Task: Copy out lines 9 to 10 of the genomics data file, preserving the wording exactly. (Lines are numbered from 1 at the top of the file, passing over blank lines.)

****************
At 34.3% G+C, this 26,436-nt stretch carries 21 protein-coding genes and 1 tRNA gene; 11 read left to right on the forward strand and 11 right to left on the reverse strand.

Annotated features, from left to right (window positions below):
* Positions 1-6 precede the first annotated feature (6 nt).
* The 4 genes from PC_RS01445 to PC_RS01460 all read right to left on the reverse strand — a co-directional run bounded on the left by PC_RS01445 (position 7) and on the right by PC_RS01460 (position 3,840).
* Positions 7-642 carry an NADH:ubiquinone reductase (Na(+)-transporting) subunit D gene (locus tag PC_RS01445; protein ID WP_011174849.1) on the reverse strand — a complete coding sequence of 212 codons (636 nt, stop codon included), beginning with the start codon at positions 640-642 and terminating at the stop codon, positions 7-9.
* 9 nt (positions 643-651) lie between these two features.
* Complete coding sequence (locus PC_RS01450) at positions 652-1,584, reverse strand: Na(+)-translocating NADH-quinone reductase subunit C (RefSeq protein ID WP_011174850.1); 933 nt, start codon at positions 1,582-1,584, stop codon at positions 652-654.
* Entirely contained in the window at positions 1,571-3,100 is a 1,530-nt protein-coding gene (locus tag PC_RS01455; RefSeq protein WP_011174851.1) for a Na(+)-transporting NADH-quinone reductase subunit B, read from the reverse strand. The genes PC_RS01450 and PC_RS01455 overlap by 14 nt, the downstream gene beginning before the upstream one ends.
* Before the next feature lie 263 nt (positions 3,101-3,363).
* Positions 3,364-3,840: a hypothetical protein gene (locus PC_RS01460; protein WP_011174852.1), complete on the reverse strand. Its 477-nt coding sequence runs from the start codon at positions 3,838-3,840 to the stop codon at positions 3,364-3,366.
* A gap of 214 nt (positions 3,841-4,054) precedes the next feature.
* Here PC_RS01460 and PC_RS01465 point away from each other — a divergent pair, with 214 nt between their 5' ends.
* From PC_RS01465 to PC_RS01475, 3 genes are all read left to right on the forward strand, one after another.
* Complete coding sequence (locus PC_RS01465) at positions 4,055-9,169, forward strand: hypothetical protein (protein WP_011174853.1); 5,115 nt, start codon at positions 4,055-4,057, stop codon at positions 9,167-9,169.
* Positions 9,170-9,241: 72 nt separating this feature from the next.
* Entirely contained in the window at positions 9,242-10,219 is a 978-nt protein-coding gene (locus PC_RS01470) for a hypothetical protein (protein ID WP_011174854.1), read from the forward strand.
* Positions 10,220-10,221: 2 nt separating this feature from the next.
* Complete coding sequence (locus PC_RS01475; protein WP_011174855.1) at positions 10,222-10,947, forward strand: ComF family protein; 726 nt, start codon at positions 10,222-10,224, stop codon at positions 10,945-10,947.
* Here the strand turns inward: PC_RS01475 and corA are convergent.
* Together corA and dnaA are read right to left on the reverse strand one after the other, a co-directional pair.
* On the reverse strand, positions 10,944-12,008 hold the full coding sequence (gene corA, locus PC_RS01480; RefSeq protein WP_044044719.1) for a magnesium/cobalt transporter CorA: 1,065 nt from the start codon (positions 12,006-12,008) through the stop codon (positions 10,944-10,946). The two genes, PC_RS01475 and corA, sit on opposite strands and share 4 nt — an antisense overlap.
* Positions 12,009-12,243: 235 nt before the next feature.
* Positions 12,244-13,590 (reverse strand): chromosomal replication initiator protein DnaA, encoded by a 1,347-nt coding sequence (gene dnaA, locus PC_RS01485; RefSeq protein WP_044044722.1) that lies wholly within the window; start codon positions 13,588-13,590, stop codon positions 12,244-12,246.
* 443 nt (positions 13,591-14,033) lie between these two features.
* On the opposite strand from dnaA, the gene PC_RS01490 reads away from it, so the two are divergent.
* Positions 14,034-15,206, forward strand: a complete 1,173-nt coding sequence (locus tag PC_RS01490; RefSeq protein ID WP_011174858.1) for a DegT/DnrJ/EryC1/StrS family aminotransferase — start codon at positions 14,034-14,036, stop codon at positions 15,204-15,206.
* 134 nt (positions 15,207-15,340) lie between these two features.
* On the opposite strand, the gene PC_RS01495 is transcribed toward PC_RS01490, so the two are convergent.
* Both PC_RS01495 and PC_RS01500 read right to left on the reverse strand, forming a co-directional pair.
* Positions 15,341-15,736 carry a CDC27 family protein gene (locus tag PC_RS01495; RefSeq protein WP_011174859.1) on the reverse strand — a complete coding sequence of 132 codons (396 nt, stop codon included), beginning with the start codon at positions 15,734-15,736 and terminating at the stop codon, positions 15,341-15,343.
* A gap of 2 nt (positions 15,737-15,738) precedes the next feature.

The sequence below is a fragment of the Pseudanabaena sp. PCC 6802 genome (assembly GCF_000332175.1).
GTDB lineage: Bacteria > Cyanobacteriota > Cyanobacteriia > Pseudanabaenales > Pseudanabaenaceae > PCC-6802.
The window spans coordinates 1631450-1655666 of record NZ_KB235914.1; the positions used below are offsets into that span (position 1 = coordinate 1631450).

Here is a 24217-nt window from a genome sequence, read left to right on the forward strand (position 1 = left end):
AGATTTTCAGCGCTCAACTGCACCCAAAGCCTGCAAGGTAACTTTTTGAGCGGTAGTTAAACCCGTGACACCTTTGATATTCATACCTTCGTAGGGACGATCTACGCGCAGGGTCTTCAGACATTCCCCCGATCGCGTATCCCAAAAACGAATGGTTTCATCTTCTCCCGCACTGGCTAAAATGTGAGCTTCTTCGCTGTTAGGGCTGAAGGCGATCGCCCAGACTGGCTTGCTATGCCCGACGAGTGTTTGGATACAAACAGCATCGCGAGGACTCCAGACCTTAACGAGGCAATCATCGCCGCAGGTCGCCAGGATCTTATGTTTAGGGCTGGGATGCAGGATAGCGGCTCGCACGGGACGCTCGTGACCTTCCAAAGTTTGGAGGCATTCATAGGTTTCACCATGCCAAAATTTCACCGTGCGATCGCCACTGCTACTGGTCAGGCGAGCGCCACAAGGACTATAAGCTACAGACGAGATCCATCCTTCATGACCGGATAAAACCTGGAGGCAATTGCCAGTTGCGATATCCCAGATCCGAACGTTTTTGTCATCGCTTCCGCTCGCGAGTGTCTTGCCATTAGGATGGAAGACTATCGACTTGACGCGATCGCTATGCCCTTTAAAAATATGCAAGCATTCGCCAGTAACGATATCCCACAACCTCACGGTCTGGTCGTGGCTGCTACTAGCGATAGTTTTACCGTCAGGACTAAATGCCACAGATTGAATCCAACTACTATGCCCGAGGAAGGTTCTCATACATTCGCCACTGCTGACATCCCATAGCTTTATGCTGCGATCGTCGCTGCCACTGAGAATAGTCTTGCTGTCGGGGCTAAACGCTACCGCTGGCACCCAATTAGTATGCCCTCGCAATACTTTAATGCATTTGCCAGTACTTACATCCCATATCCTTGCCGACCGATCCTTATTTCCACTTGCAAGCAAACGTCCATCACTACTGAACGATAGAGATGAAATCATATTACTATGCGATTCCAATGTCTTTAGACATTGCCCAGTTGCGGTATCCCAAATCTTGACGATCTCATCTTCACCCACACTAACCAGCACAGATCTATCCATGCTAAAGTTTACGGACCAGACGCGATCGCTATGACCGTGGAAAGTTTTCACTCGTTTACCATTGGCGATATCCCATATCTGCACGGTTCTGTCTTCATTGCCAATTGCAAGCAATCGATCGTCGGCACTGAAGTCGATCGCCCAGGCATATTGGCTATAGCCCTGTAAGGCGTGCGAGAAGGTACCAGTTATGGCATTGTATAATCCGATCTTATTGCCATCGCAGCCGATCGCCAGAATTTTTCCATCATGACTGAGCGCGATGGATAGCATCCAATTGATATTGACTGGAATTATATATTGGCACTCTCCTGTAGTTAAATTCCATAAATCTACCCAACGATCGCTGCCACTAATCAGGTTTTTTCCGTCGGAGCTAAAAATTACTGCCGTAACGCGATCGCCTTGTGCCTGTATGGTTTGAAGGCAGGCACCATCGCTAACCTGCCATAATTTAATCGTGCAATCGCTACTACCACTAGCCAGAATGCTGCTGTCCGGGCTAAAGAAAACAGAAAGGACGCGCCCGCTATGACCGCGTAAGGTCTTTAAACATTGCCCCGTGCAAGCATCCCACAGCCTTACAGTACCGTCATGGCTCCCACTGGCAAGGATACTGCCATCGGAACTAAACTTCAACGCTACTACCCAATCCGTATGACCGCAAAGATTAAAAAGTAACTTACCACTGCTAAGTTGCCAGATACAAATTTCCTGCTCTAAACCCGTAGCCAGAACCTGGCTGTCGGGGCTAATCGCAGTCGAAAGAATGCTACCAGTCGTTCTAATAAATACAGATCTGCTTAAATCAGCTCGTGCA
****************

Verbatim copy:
* Before the next feature lie 263 nt (positions 3,101-3,363).
* Positions 3,364-3,840: a hypothetical protein gene (locus PC_RS01460; protein WP_011174852.1), complete on the reverse strand. Its 477-nt coding sequence runs from the start codon at positions 3,838-3,840 to the stop codon at positions 3,364-3,366.